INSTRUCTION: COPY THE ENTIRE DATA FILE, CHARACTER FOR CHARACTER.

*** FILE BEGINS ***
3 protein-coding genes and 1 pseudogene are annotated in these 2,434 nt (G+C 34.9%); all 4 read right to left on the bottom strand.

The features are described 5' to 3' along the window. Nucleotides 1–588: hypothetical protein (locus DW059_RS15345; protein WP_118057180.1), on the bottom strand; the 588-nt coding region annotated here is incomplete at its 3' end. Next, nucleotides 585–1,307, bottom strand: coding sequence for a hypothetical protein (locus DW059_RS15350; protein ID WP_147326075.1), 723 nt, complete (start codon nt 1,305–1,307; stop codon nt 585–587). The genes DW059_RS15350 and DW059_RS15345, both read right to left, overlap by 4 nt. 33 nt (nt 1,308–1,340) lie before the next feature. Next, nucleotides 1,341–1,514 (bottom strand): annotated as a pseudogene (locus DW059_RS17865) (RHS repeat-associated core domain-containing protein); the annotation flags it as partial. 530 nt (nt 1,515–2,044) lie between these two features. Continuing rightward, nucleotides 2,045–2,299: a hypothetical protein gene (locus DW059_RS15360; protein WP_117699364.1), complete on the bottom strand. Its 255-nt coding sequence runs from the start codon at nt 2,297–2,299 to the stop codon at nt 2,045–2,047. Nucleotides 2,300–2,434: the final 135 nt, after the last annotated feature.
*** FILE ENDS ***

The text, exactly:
3 protein-coding genes and 1 pseudogene are annotated in these 2,434 nt (G+C 34.9%); all 4 read right to left on the bottom strand.

The features are described 5' to 3' along the window. Nucleotides 1–588: hypothetical protein (locus DW059_RS15345; protein WP_118057180.1), on the bottom strand; the 588-nt coding region annotated here is incomplete at its 3' end. Next, nucleotides 585–1,307, bottom strand: coding sequence for a hypothetical protein (locus DW059_RS15350; protein ID WP_147326075.1), 723 nt, complete (start codon nt 1,305–1,307; stop codon nt 585–587). The genes DW059_RS15350 and DW059_RS15345, both read right to left, overlap by 4 nt. 33 nt (nt 1,308–1,340) lie before the next feature. Next, nucleotides 1,341–1,514 (bottom strand): annotated as a pseudogene (locus DW059_RS17865) (RHS repeat-associated core domain-containing protein); the annotation flags it as partial. 530 nt (nt 1,515–2,044) lie between these two features. Continuing rightward, nucleotides 2,045–2,299: a hypothetical protein gene (locus DW059_RS15360; protein WP_117699364.1), complete on the bottom strand. Its 255-nt coding sequence runs from the start codon at nt 2,297–2,299 to the stop codon at nt 2,045–2,047. Nucleotides 2,300–2,434: the final 135 nt, after the last annotated feature.